For the first 24 hours I thought I was going mad. The need to say something - anything - seemed bigger than I could squelch.

This time away predated the rise of the smart phone, but I still felt the urge to fill the silence with the radio, my own hummings, even noises from my simple guest room furniture.

As the monks informed us upon entrance, it usually takes at least 24 hours to quiet your mind. My first day was much less peaceful and relaxing than I had imagined.

But by day two I felt my body accepting the softness of silence. The quiet was healing. Giving myself the time to be in my own skin.

What are your thoughts on silence?

What role does silence play these days? If our hearing is not already filled up with TV ads and shows, new albums from the latest bands, phones that beep/buzz, where can the silence come in.

I am slowly teaching my children to appreciate the quiet ouside of themselves in order to find the quiet inside.

Could you do it? Remain silent and quiet for an afternoon? A day? A week? Perhaps it's what you've always wanted or your worst nightmare.

xoxo, MJ

Itty Bitty Lovelies: Wisdom Words

Hello to you, lovelies. It was a great four-day break for me with some adventures in Chicago and playtime all around. I feel refreshed and grateful for all that has been. My laptop sat lonely for four whole days (almost a personal record), and I received an encouraging message from my boss on my smartphone, instructing me to stop checking messages. So, so... just what I needed.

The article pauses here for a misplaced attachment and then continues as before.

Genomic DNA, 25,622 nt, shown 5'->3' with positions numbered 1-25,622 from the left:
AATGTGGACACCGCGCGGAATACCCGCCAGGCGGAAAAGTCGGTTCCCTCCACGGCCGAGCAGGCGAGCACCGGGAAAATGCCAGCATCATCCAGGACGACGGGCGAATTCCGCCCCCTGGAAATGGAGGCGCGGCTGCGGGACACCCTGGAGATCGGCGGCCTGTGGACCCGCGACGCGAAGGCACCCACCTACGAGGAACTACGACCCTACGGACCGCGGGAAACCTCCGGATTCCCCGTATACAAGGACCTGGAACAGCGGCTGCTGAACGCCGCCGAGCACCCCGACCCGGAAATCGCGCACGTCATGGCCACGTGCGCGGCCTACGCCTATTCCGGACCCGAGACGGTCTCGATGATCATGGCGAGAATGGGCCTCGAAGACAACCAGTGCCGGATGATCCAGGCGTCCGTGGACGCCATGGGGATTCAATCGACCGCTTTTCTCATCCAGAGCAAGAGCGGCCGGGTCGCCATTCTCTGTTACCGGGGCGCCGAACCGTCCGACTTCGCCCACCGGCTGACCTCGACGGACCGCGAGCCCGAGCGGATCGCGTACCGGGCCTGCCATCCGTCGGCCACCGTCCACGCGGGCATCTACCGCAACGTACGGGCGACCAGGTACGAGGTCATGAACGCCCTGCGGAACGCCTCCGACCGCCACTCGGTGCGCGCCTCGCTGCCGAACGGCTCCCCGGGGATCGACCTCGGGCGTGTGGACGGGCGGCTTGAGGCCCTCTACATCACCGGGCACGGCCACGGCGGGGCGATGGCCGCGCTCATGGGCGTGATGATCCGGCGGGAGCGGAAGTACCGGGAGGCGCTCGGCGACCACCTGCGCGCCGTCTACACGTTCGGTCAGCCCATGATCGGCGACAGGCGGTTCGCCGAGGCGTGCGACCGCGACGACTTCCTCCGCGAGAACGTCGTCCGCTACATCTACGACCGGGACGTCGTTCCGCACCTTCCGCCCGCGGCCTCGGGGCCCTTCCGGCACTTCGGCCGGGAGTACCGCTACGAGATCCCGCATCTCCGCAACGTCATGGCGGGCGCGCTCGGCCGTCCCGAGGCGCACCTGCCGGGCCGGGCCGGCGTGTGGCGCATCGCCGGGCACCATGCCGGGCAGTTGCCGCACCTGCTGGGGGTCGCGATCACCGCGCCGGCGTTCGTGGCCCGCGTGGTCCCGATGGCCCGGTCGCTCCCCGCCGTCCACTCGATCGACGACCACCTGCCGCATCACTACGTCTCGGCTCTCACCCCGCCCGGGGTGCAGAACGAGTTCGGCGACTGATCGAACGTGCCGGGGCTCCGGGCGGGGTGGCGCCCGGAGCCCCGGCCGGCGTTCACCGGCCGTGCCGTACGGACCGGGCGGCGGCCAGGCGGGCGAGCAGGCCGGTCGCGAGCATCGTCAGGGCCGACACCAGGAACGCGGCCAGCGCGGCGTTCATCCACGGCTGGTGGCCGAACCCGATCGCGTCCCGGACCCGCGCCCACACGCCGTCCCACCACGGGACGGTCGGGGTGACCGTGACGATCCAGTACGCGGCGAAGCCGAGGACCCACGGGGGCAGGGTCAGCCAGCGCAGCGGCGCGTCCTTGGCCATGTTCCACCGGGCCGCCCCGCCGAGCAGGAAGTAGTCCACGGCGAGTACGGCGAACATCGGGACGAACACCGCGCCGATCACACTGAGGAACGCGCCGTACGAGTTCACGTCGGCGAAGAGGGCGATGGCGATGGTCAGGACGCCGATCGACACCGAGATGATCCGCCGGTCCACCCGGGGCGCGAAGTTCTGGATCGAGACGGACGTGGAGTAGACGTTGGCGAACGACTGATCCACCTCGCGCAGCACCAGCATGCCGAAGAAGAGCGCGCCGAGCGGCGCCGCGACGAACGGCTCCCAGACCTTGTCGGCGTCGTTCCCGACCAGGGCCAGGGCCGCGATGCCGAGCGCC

Time away has prompted me to want to share some words of wisdom I've found floating around in recent days. I've gathered a little something for the bloggers, for the parents, and for the human beings. Tee hee.

1. Practical ways to juggle job and blogging

Many of my favorite blogs are authored and designed by talented folks who blog full-time. Many others are hosted by folks like myself trying to squeeze in and maximally organize life so that there is time for blogging and commenting thoughtfully. Sometimes it just seems like too much.

I found this post by Jessica from MomCreative really helpful for moms and non-moms who are trying to balance all the other areas in addition to blogging. Check out her ideas for the "fringe hours."

2. The freedom to just be

You all know that Jennifer of Classic Play is a rockstar, right? Well, if you need more proof, check out this ode to parents she posted last week. Let me lead you on with a yummy morsel: